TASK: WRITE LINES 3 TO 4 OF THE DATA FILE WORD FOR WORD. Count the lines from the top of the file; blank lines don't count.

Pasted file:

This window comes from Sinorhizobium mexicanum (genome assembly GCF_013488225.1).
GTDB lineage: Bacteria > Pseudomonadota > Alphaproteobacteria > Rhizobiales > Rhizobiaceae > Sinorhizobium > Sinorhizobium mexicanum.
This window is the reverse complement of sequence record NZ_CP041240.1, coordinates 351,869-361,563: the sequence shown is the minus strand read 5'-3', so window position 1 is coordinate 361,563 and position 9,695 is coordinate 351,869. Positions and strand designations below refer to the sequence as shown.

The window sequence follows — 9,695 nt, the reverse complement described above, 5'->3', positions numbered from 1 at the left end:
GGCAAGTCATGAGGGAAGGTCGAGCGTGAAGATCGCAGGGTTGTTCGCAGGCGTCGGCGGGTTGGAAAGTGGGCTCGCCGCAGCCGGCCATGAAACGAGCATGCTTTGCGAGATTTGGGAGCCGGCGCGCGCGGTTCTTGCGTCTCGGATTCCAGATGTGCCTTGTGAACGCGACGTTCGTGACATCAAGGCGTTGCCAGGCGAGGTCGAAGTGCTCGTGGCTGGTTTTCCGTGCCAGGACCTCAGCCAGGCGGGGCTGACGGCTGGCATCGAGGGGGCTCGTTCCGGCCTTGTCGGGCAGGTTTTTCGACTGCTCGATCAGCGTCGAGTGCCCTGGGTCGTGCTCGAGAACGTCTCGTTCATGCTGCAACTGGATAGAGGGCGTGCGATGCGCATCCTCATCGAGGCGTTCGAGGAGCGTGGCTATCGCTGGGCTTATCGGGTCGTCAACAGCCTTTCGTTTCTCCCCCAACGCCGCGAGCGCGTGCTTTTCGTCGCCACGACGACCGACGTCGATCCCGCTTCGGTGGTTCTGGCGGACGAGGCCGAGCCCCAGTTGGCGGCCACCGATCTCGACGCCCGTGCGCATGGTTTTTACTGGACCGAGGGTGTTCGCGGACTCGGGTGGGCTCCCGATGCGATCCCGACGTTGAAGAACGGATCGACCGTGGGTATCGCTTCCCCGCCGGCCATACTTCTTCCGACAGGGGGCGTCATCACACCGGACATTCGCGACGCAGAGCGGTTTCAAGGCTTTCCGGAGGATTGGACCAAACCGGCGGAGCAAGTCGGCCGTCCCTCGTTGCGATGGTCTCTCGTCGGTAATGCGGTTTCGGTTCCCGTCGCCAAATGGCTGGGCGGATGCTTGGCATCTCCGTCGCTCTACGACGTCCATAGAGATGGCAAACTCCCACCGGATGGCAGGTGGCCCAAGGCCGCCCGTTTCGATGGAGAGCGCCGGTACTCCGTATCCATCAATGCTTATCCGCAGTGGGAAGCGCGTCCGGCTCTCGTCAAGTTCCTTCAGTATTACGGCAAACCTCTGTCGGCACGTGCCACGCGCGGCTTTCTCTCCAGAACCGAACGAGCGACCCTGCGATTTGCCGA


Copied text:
This window is the reverse complement of sequence record NZ_CP041240.1, coordinates 351,869-361,563: the sequence shown is the minus strand read 5'-3', so window position 1 is coordinate 361,563 and position 9,695 is coordinate 351,869. Positions and strand designations below refer to the sequence as shown.

The window sequence follows — 9,695 nt, the reverse complement described above, 5'->3', positions numbered from 1 at the left end: